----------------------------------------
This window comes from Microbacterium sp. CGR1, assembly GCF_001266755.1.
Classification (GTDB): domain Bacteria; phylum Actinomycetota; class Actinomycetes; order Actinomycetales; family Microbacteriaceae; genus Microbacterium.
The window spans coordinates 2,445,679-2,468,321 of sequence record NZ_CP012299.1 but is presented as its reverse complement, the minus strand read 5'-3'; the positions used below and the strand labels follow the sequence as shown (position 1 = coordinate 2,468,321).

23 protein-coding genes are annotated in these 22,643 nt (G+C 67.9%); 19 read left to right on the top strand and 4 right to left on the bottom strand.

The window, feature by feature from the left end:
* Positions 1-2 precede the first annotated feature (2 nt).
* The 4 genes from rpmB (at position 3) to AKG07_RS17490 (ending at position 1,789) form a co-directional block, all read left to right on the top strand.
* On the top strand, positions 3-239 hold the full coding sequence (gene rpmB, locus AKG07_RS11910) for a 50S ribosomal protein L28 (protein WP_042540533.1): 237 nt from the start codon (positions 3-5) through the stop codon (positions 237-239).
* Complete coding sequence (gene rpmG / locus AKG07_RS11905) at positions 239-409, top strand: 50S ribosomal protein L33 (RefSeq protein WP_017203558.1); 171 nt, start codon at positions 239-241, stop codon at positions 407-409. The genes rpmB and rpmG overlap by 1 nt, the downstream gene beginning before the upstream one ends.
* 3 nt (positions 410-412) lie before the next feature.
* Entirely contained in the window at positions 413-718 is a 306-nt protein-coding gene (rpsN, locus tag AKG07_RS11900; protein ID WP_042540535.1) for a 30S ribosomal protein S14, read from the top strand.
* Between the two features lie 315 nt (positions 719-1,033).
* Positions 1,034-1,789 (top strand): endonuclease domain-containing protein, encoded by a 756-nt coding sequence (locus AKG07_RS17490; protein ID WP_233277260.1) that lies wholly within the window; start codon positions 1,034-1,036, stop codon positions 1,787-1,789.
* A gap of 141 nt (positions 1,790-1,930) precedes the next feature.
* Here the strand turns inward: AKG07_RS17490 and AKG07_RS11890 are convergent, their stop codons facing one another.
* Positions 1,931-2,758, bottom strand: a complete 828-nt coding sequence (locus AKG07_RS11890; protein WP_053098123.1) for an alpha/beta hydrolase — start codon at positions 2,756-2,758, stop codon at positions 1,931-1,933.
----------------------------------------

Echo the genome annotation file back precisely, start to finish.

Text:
This window comes from Microbacterium sp. CGR1, assembly GCF_001266755.1.
Classification (GTDB): domain Bacteria; phylum Actinomycetota; class Actinomycetes; order Actinomycetales; family Microbacteriaceae; genus Microbacterium.
The window spans coordinates 2,445,679-2,468,321 of sequence record NZ_CP012299.1 but is presented as its reverse complement, the minus strand read 5'-3'; the positions used below and the strand labels follow the sequence as shown (position 1 = coordinate 2,468,321).

23 protein-coding genes are annotated in these 22,643 nt (G+C 67.9%); 19 read left to right on the top strand and 4 right to left on the bottom strand.

The window, feature by feature from the left end:
* Positions 1-2 precede the first annotated feature (2 nt).
* The 4 genes from rpmB (at position 3) to AKG07_RS17490 (ending at position 1,789) form a co-directional block, all read left to right on the top strand.
* On the top strand, positions 3-239 hold the full coding sequence (gene rpmB, locus AKG07_RS11910) for a 50S ribosomal protein L28 (protein WP_042540533.1): 237 nt from the start codon (positions 3-5) through the stop codon (positions 237-239).
* Complete coding sequence (gene rpmG / locus AKG07_RS11905) at positions 239-409, top strand: 50S ribosomal protein L33 (RefSeq protein WP_017203558.1); 171 nt, start codon at positions 239-241, stop codon at positions 407-409. The genes rpmB and rpmG overlap by 1 nt, the downstream gene beginning before the upstream one ends.
* 3 nt (positions 410-412) lie before the next feature.
* Entirely contained in the window at positions 413-718 is a 306-nt protein-coding gene (rpsN, locus tag AKG07_RS11900; protein ID WP_042540535.1) for a 30S ribosomal protein S14, read from the top strand.
* Between the two features lie 315 nt (positions 719-1,033).
* Positions 1,034-1,789 (top strand): endonuclease domain-containing protein, encoded by a 756-nt coding sequence (locus AKG07_RS17490; protein ID WP_233277260.1) that lies wholly within the window; start codon positions 1,034-1,036, stop codon positions 1,787-1,789.
* A gap of 141 nt (positions 1,790-1,930) precedes the next feature.
* Here the strand turns inward: AKG07_RS17490 and AKG07_RS11890 are convergent, their stop codons facing one another.
* Positions 1,931-2,758, bottom strand: a complete 828-nt coding sequence (locus AKG07_RS11890; protein WP_053098123.1) for an alpha/beta hydrolase — start codon at positions 2,756-2,758, stop codon at positions 1,931-1,933.